(Washington, DC) National Cybersecurity Awareness Month is not even upon us yet but the DC hype meter tilted into the red today with three dueling cybersecurity events, each populated by prominent panelists who propounded on their pet topics and theories surrounding the state of systems security. Some attendees moved from event to event throughout the day, catching one set of speakers and then moving on to the next venue.
The speakers across all three events ranged from the highly technical to the highly political, with most emphasizing the need for better cybersecurity policy and practices. If one common theme emerged across the two dozen-plus speakers and panelists it is the need for a cyber bill which, at the minimum, facilitates information sharing and encourages better conformance to good cyber schemes.
One day-long event was hosted at the National Press Club (keynote videos here) and generated the most buzz due to its opening keynote speaker, embattled National Security Agency (NSA) Director Keith Alexander. Alexander first castigated what he considered the media leaks flowing from former contractor Edward Snowden and then shifted into a plaintive plea for help from the public and private industry in maintaining the vast electronic intelligence apparatus his agency has built.
"We first have to address media leaks," Alexander said. Speaking of the call records collection authorized by the Foreign Intelligence Surveillance Court, Alexander attempted again to explain, as he has many times over the past several months, that media coverage has distorted the kinds of information NSA collects, reiterating that the bulk of the collection focuses on metadata, comprising call details such as date, time, length of call, and not on the content of the calls. "It’s been sensationalized and inflamed in much of the reporting that we’re listening to people’s calls and reading their emails. That’s flat wrong."
Alexander frequently asked for help and support in maintaining NSA's activities, saying that the security of the nation depends on the efforts of his and other intelligence groups. "Our mission is to have to defend this country," he said. "We can’t do it without your help and without the tools that the nation needs."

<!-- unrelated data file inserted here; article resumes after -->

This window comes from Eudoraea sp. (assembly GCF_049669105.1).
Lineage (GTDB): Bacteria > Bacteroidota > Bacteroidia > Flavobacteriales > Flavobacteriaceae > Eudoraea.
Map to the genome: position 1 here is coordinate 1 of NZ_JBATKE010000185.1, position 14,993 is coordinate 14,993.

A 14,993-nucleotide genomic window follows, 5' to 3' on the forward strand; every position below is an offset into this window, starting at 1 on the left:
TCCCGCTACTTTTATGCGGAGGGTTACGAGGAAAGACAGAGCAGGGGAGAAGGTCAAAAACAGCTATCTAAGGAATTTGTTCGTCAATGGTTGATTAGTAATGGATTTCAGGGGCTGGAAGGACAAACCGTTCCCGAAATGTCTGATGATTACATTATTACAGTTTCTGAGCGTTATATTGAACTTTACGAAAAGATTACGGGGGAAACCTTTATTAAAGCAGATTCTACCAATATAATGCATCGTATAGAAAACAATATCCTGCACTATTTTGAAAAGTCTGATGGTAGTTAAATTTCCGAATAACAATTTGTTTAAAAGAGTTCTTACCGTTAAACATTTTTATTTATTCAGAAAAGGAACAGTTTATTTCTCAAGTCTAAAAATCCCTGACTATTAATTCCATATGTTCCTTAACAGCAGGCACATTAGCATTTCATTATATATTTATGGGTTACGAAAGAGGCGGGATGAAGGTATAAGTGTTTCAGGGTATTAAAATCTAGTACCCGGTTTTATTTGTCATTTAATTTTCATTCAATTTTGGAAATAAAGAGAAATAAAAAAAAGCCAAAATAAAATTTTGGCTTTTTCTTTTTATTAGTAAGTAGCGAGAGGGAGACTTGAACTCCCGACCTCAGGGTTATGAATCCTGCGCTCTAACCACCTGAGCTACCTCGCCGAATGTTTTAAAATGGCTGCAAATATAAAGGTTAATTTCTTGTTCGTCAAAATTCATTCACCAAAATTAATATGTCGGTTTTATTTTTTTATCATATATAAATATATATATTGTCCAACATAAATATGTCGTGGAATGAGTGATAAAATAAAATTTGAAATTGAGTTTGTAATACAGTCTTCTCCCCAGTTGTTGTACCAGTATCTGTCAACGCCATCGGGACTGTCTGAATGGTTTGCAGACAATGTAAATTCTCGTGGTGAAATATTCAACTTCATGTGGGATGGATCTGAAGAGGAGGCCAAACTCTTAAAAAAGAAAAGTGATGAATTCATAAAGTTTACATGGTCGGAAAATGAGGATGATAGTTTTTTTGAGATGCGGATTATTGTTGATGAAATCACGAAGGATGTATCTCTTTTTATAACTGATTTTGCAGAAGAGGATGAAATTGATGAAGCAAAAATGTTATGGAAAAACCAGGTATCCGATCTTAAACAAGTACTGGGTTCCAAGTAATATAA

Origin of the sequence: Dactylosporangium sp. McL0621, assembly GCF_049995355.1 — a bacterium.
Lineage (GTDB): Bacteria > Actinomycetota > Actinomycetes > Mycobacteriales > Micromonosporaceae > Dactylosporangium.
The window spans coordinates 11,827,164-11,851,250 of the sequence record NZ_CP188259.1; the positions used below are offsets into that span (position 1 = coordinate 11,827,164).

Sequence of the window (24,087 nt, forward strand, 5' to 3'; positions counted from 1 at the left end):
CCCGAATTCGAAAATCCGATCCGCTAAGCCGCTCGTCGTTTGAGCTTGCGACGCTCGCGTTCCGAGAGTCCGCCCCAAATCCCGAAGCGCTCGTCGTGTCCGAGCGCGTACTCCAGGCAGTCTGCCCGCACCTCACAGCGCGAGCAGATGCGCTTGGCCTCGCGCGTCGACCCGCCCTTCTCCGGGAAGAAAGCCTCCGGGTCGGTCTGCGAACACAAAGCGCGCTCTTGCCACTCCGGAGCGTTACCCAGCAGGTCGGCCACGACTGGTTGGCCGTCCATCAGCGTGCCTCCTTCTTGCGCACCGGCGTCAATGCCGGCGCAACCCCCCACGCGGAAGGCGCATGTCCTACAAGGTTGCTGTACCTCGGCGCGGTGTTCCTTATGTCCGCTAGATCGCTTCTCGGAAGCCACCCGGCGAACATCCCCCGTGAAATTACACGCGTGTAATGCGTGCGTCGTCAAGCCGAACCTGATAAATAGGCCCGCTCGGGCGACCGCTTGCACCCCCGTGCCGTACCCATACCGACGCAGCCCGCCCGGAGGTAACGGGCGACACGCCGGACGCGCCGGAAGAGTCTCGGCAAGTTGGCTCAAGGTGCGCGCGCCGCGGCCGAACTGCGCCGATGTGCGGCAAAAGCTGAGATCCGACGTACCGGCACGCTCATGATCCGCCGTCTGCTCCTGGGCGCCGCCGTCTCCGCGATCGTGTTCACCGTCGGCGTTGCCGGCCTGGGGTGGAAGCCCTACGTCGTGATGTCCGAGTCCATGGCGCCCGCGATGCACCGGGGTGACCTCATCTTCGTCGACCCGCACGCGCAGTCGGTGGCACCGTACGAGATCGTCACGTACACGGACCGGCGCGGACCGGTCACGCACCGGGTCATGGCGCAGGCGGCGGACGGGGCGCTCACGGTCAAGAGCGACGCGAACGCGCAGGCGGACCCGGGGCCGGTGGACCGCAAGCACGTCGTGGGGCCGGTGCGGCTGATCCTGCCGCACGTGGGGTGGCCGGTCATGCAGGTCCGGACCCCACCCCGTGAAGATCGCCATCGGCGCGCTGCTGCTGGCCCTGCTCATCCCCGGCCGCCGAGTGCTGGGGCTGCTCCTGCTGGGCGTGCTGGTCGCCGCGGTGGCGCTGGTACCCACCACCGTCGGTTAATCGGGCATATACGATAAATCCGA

He also appealed on behalf of those Internet and technology companies that supply data to NSA, stressing that they only do so under court order. "Industry isn't driving up to NSA, dumping off U.S. persons' or foreign person's data to us," he said. "What they’re doing is they’re providing what the courts have directed for them to provide."
He walked through a series of statistics about the "incidents" or "violations" that have occurred with the data NSA collects, saying that only 5% involve U.S. persons, and even then mostly involve typos and not deliberate privacy invasions. Most of the NSA personnel engaged in the violations either retired, resigned or were appropriately admonished. "What that means for you and the American people is that you are guaranteed that we will do everything we can to protect your civil liberties and your privacy and defend this country," he said.
At one other big cybersecurity event, hosted by the U.S. Chamber of Commerce, House Intelligence Committee Chairman Mike Rogers (R-MI), bemoaned how much more difficult it now is to pass cybersecurity legislation due to the controversy triggered by the Snowden leaks. Rogers, like Alexander, hopes that Congress can move past the drama and enact effective cybersecurity legislation.
He was specifically referring to a bill he co-sponsored, the Cyber Intelligence Sharing and Protection Act (CISPA), which would facilitate cyber threat information sharing. "I haven't given up on CISPA," Rogers said.
At the third cybersecurity event of the day, hosted by DC lobbying and law firm Venable, Jane Holl Lute, CEO of the Council on CyberSecurity and former Deputy Secretary of the Department of Homeland Security (DHS), said that cybersecurity legislation is practically a sure thing. "I think it's a near certainty that there will be legislation regarding cybersecurity," she said.
A big factor that will drive Congress is the failure of the marketplace to provide adequate security in the cyber realm. "Of those who say they want to keep government out, government will step in...because frankly we're at an unacceptable level of vulnerability and the market is not taking care of that," Lute said.